The announcement was made by the Airfix development team during a presentation at IPMS Scale ModelWorld 2014, an annual model show that took place in Telford on 8 and 9 November.
In essence, LIDAR scanning uses laser light to accurately map the surface of an object (such as a plane) in three dimensions, resulting in a high-definition 3D computer image of the object.
This image is then be fed into the Airfix CAD system, enabling the design team to produce incredibly detailed models directly mapped from a plane or vehicle, rather than recreating the shape from other sources such as blueprints or photographs.
The laser scanner is placed around the asset in as many as 40 -50 positions, from both the ground and a raised platform such as a scissor lift, in order to get the best coverage.
The scanner rotates, sweeping the area with a laser, which is constantly taking measurements throughout the scan. As many as 5 million points are mapped in each sweep, producing a 3D image with detail as small as a fraction of a millimetre.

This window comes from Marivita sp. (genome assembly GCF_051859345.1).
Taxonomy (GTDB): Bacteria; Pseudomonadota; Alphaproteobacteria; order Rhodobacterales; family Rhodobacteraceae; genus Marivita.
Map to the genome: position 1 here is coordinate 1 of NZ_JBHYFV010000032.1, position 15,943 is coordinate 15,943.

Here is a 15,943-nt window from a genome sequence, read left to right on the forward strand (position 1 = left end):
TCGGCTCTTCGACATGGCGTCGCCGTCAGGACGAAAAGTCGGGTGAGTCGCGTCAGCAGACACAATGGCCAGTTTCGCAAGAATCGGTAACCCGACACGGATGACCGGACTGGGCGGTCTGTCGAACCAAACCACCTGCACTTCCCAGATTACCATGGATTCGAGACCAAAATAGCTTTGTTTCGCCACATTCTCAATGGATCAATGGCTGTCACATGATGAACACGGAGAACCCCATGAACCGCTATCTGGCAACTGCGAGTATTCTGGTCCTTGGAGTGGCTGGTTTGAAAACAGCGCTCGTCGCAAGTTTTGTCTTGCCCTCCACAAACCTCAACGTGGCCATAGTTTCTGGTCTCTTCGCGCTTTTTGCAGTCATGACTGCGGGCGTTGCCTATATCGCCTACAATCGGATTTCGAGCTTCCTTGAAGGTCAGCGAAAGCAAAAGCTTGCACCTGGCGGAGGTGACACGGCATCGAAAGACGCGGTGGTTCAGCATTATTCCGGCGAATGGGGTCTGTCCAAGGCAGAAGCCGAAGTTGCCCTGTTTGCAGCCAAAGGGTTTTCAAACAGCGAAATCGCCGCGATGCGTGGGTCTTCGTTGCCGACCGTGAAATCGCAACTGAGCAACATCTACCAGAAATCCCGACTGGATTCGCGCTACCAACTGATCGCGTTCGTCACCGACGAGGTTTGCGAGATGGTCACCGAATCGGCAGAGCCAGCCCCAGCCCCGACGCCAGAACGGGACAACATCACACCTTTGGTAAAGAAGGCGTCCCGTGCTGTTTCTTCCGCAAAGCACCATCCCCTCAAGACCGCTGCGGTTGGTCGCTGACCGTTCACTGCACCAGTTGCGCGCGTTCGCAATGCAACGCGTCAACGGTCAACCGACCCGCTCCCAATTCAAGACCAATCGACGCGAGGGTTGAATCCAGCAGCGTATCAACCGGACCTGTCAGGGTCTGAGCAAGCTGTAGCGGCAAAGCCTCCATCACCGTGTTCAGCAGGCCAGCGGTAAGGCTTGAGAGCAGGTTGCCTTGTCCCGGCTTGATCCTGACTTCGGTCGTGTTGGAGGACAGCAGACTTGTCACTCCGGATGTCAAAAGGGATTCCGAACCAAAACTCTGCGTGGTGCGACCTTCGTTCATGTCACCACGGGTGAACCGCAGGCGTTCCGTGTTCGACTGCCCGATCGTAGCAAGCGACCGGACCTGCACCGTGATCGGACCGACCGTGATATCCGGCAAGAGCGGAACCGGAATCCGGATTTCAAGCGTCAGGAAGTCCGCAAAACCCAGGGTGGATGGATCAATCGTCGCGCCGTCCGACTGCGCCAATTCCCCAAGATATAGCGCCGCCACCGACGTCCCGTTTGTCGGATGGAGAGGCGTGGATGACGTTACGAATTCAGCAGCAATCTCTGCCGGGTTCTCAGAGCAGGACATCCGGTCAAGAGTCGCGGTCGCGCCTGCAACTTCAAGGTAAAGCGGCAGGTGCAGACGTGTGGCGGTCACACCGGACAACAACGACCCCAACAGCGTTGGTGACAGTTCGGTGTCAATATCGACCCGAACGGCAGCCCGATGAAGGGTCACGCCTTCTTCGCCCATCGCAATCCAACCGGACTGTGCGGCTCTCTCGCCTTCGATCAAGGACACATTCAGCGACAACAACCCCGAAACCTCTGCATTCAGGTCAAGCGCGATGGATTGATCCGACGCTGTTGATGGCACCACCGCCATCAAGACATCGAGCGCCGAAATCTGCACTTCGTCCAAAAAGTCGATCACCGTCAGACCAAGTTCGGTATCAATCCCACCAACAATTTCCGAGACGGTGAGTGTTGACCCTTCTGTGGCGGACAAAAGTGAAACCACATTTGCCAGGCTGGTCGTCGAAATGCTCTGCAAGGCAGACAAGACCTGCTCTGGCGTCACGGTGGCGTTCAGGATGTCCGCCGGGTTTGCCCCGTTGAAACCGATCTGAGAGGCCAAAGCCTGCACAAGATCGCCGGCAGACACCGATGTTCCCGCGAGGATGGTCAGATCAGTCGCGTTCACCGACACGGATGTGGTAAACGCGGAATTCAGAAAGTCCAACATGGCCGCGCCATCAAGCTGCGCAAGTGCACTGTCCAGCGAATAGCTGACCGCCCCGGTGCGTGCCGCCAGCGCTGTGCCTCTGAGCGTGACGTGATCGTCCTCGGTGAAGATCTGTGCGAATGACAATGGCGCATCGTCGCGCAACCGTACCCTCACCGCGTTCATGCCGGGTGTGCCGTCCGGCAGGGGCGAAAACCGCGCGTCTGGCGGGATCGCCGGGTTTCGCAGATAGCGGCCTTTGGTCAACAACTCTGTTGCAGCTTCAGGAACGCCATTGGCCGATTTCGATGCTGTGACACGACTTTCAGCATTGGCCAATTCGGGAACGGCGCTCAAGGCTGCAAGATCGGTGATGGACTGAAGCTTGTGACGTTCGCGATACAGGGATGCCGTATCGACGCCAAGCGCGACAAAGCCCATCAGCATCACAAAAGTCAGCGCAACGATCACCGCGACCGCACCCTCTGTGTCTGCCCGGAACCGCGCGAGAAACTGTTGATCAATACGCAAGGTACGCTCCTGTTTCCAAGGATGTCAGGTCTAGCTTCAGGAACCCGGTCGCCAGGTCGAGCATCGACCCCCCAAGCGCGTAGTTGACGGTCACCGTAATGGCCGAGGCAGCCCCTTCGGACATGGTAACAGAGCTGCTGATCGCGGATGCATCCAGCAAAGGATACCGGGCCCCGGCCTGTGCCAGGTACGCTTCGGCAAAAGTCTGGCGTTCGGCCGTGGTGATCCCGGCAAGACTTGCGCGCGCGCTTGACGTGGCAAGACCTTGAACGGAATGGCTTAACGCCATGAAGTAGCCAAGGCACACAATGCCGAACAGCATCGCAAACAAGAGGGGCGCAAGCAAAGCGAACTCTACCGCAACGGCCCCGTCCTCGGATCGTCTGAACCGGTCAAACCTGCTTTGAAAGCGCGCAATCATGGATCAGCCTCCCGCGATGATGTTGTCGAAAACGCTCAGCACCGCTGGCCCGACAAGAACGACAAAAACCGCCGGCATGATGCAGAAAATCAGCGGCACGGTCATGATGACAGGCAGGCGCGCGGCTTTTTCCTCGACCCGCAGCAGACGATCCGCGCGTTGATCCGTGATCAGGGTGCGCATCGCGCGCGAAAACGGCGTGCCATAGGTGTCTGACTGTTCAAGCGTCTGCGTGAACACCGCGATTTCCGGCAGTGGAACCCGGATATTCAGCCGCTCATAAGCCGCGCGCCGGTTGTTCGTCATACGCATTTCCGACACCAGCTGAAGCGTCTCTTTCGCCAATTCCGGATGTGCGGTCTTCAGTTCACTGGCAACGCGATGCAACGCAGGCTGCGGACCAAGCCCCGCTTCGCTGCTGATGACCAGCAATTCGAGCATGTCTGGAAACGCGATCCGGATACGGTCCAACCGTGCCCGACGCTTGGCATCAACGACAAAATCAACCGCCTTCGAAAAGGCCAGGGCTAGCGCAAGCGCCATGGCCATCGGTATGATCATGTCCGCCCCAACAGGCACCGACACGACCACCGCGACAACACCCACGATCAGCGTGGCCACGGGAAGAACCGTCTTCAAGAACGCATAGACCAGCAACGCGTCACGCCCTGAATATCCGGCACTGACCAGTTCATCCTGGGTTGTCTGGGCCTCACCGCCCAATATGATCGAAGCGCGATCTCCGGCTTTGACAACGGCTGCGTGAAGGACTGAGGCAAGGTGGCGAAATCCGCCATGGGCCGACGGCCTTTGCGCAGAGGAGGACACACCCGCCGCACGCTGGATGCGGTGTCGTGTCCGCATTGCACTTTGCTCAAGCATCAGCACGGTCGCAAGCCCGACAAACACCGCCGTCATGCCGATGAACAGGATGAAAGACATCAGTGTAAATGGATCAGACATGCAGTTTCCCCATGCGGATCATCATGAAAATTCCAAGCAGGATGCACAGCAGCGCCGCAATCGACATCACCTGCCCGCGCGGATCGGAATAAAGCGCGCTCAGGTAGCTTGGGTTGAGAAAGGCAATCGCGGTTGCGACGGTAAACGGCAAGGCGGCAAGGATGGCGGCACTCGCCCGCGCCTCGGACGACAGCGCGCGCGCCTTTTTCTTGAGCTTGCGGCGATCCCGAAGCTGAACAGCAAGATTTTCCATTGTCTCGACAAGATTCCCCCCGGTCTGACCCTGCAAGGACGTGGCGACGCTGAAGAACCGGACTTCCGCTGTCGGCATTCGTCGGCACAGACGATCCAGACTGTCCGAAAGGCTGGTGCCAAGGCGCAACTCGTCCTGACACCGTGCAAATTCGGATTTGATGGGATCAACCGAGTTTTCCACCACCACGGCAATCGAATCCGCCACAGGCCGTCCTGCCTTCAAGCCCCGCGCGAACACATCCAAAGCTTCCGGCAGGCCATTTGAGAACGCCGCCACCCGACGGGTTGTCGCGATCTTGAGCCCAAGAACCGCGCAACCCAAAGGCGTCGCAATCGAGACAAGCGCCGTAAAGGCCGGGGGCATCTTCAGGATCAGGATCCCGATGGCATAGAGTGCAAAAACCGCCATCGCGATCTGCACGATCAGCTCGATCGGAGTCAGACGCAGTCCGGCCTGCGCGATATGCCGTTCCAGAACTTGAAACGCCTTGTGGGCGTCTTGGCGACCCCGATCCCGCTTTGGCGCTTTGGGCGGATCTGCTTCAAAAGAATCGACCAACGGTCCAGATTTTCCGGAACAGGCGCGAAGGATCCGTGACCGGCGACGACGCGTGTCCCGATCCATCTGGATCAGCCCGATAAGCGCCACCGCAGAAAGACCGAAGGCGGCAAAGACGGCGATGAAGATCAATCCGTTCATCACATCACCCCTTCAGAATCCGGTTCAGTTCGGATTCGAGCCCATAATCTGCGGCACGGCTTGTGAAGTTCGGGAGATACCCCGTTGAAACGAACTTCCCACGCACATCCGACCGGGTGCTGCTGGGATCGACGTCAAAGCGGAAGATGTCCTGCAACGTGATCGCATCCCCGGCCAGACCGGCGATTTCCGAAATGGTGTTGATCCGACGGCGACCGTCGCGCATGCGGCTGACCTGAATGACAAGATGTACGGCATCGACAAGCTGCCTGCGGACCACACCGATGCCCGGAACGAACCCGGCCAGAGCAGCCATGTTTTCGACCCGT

The next step is to align all of the separate scans, then clean out all unwanted material, such as the surrounding area, people and any errors cause by reflective and refractive surfaces such as glass and mirrors.
Finally, this point cloud is then converted into a solid polygonal mesh object, ready for the team to use as a template for the Airfix CAD system.
The new Airfix 2015 range will be fully unveiled at the end of this December, however Airfix have released a few highlights. Apart from the Heinkel HE111-P2 and Westland Sea King HC4 shown above, there is also Boulton Paul Defiant Mk.1, a key interceptor aircraft used by the Royal Air Force in World War II, which will be launched in January 2015.
The film shows a LIDAR scan taken for one of next year’s key Airfix releases